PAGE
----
The core aim of the SPD is to provide simple, practical guidance which supports people to take retrofitting and sustainable construction measures, for all building types, whilst taking account of legal requirements and restraints.
This page gives you a summary of the contents of the document, covering the main themes and some detail on the practical information it offers homeowners and developers.
The topics in the SPD
Select an item below, to read more about the three main topics of the SPD, and how they are covered in each chapter of the document.
We want to encourage people to make retrofitting measures to existing buildings, to improve their energy and water efficiency, and their adaptability to future climate change. Support for appropriate domestic scale renewables (such as solar panels) is also important. This SPD supports our our Climate Emergency target of achieving 65,000 retrofits, or building improvements which are designed to improve energy efficiency, in our district by 2030. In particular, the Retrofitting options chapter of the SPD provides detailed advice sheets which explain how to implement a wide range of retrofitting measures in existing buildings.
The background advice in the Introduction to retrofitting section of the SPD is informed by the principles of the 'energy hierarchy approach'. This offers people a set of priorities to help to move away from reliance on fossil fuels:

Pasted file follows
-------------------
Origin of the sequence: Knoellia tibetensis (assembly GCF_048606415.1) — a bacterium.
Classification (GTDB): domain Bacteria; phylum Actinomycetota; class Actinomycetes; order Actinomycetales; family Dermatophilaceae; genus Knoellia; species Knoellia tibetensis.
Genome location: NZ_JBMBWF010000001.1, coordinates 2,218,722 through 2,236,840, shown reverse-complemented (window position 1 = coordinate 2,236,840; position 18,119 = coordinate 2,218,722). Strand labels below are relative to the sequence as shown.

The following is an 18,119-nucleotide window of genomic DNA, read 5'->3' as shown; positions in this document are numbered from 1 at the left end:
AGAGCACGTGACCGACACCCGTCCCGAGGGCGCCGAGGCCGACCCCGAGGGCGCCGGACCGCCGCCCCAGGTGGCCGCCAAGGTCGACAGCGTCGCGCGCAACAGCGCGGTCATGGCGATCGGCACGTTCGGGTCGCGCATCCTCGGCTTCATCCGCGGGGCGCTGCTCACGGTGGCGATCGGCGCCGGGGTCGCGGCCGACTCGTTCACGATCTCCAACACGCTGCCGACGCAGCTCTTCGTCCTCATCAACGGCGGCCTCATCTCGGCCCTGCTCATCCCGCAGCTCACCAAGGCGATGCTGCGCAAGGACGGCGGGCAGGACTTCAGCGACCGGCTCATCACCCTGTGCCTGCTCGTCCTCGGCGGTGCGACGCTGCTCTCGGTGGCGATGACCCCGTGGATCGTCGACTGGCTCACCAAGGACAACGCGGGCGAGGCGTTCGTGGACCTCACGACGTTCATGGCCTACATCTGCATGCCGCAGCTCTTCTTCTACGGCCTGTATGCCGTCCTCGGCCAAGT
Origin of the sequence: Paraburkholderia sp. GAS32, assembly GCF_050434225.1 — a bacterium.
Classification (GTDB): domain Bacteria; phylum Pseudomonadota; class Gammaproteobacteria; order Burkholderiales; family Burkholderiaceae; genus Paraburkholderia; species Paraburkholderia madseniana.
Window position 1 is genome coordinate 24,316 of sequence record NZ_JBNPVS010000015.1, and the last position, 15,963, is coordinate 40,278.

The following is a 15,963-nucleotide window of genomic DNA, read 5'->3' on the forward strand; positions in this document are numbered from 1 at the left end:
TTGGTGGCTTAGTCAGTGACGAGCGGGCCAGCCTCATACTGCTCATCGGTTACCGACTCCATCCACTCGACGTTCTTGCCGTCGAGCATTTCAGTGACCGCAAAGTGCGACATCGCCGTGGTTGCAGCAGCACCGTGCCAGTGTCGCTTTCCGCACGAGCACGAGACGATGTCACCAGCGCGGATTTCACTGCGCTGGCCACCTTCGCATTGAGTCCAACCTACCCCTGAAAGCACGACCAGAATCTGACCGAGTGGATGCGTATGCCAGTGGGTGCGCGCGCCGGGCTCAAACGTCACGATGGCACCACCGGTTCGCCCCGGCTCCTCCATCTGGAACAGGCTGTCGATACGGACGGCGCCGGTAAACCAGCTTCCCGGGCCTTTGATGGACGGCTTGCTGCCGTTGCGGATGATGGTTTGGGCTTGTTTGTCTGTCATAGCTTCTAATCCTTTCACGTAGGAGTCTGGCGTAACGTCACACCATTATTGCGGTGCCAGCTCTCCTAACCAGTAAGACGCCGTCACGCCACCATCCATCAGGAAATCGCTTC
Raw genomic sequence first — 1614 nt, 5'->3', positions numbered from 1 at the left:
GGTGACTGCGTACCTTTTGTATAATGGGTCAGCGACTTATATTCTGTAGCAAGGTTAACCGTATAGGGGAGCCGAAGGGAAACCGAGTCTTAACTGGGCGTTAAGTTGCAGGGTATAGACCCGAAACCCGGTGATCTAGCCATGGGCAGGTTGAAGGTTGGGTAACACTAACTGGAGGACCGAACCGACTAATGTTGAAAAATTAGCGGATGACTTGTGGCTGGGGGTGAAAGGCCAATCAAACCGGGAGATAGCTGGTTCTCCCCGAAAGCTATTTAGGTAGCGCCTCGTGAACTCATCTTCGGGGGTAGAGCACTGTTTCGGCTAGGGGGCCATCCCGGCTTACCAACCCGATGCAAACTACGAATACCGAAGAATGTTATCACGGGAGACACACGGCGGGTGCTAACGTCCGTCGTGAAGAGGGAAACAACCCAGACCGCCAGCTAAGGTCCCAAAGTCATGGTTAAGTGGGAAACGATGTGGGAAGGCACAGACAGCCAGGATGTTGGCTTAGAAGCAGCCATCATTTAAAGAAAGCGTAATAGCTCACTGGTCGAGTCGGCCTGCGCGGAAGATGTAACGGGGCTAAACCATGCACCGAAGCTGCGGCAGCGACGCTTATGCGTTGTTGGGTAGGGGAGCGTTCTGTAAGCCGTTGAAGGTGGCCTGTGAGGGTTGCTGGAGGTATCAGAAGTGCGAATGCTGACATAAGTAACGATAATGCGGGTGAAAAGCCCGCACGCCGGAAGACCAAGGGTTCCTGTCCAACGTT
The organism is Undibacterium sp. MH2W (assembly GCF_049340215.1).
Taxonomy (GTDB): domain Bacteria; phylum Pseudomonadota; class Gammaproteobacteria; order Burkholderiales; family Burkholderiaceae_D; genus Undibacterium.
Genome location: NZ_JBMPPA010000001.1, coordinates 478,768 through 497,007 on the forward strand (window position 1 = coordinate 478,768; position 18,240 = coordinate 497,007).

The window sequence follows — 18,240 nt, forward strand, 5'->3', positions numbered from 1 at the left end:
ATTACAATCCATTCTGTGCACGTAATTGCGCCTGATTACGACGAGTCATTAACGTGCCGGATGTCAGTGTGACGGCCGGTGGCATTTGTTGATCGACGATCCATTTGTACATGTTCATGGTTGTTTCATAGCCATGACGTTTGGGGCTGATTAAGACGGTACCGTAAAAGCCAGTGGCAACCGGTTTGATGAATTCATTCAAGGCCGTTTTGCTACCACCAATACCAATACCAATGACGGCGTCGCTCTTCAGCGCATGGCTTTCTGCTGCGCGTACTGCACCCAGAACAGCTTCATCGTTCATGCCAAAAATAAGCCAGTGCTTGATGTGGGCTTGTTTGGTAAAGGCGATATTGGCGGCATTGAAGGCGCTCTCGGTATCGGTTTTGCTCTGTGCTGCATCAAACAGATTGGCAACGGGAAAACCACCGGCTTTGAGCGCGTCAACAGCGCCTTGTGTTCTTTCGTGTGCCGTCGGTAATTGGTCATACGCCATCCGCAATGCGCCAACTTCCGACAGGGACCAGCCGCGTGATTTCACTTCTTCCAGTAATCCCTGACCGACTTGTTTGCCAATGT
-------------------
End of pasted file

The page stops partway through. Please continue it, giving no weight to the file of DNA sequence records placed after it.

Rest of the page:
- 1 Use less energy
- 2 Make buildings more energy efficient
- 3 Generate more energy from renewable sources, such as sun, wind and water
The Introduction includes an Energy Saving ‘Quick Wins’ Checklist of steps to use less energy at home. This provides homeowners and occupiers with cheap, or free, energy and water improvement ideas which you can implement immediately.
The Retrofitting options chapter provides a summary of retrofitting measures and their impact, to help you to choose which measures may be best for you. For each measure, this provides a rating for the following aspects:
- Suitability for different types of buildings
- Environmental impact
- Scalability (or how easy it is to replicate to a number of structures, to multiply savings)
- Any Planning consents which may be necessary
Detailed guidance sheet pages follow for each retrofitting measure, to support you to decide if it's appropriate for you. The 29 guidance sheets have a consistent format, for ease of use:
- A clear definition of what the measure will do, and how to implement it
- Details on the likely cost
- An assessment of how much energy the measure may save
- Potential issues to be aware of
- Additional information for buildings which are listed, heritage assets or in a conservation area
- Sources of further guidance and support
The Further Information chapter of the SPD gives guidance and diagrams to help you to recognise features of your building, such as how it functions and is constructed. All of these factors will affect your decisions about which are the most suitable sorts of retrofitting to save energy and water, and where you might implement them.
This chapter also contains other information to support you in considering retrofitting measures for your building, including the following:
- Hints and tips on applying for planning permission to make retrofits on a listed building
- Case studies showing how local heritage assets have successfully implemented retrofitting measures despite planning constraints
- A glossary which defines key terms
- Links to further useful resources and information